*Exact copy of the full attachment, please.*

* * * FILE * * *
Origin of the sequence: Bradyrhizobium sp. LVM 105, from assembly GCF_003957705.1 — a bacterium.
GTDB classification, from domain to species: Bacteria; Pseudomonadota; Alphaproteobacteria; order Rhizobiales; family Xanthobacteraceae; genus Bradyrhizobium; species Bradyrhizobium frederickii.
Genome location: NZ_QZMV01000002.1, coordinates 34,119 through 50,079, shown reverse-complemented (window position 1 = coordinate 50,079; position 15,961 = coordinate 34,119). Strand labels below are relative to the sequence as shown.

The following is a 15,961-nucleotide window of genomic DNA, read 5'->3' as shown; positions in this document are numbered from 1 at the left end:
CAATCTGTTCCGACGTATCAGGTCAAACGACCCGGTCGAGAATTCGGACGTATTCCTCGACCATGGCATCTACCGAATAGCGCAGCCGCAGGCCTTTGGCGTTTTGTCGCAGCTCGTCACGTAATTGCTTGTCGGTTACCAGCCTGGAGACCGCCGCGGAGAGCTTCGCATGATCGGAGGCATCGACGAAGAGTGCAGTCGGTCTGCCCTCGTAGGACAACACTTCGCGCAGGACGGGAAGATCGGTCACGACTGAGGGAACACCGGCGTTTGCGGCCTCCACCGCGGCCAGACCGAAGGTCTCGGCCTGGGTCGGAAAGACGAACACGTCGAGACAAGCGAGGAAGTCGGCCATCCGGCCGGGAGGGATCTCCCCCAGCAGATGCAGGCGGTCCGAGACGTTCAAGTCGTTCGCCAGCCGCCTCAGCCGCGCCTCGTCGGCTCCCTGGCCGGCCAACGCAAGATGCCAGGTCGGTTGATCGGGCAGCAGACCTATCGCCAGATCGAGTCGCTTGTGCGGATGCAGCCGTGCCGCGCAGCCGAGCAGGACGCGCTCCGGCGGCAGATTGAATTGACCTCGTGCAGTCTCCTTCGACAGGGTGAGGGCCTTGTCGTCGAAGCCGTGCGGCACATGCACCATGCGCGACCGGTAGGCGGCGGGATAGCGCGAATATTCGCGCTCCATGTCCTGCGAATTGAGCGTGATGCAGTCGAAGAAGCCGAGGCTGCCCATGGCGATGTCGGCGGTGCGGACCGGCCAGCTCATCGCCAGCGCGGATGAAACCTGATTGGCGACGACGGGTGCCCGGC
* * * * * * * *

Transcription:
Origin of the sequence: Bradyrhizobium sp. LVM 105, from assembly GCF_003957705.1 — a bacterium.
GTDB classification, from domain to species: Bacteria; Pseudomonadota; Alphaproteobacteria; order Rhizobiales; family Xanthobacteraceae; genus Bradyrhizobium; species Bradyrhizobium frederickii.
Genome location: NZ_QZMV01000002.1, coordinates 34,119 through 50,079, shown reverse-complemented (window position 1 = coordinate 50,079; position 15,961 = coordinate 34,119). Strand labels below are relative to the sequence as shown.

The following is a 15,961-nucleotide window of genomic DNA, read 5'->3' as shown; positions in this document are numbered from 1 at the left end:
CAATCTGTTCCGACGTATCAGGTCAAACGACCCGGTCGAGAATTCGGACGTATTCCTCGACCATGGCATCTACCGAATAGCGCAGCCGCAGGCCTTTGGCGTTTTGTCGCAGCTCGTCACGTAATTGCTTGTCGGTTACCAGCCTGGAGACCGCCGCGGAGAGCTTCGCATGATCGGAGGCATCGACGAAGAGTGCAGTCGGTCTGCCCTCGTAGGACAACACTTCGCGCAGGACGGGAAGATCGGTCACGACTGAGGGAACACCGGCGTTTGCGGCCTCCACCGCGGCCAGACCGAAGGTCTCGGCCTGGGTCGGAAAGACGAACACGTCGAGACAAGCGAGGAAGTCGGCCATCCGGCCGGGAGGGATCTCCCCCAGCAGATGCAGGCGGTCCGAGACGTTCAAGTCGTTCGCCAGCCGCCTCAGCCGCGCCTCGTCGGCTCCCTGGCCGGCCAACGCAAGATGCCAGGTCGGTTGATCGGGCAGCAGACCTATCGCCAGATCGAGTCGCTTGTGCGGATGCAGCCGTGCCGCGCAGCCGAGCAGGACGCGCTCCGGCGGCAGATTGAATTGACCTCGTGCAGTCTCCTTCGACAGGGTGAGGGCCTTGTCGTCGAAGCCGTGCGGCACATGCACCATGCGCGACCGGTAGGCGGCGGGATAGCGCGAATATTCGCGCTCCATGTCCTGCGAATTGAGCGTGATGCAGTCGAAGAAGCCGAGGCTGCCCATGGCGATGTCGGCGGTGCGGACCGGCCAGCTCATCGCCAGCGCGGATGAAACCTGATTGGCGACGACGGGTGCCCGGC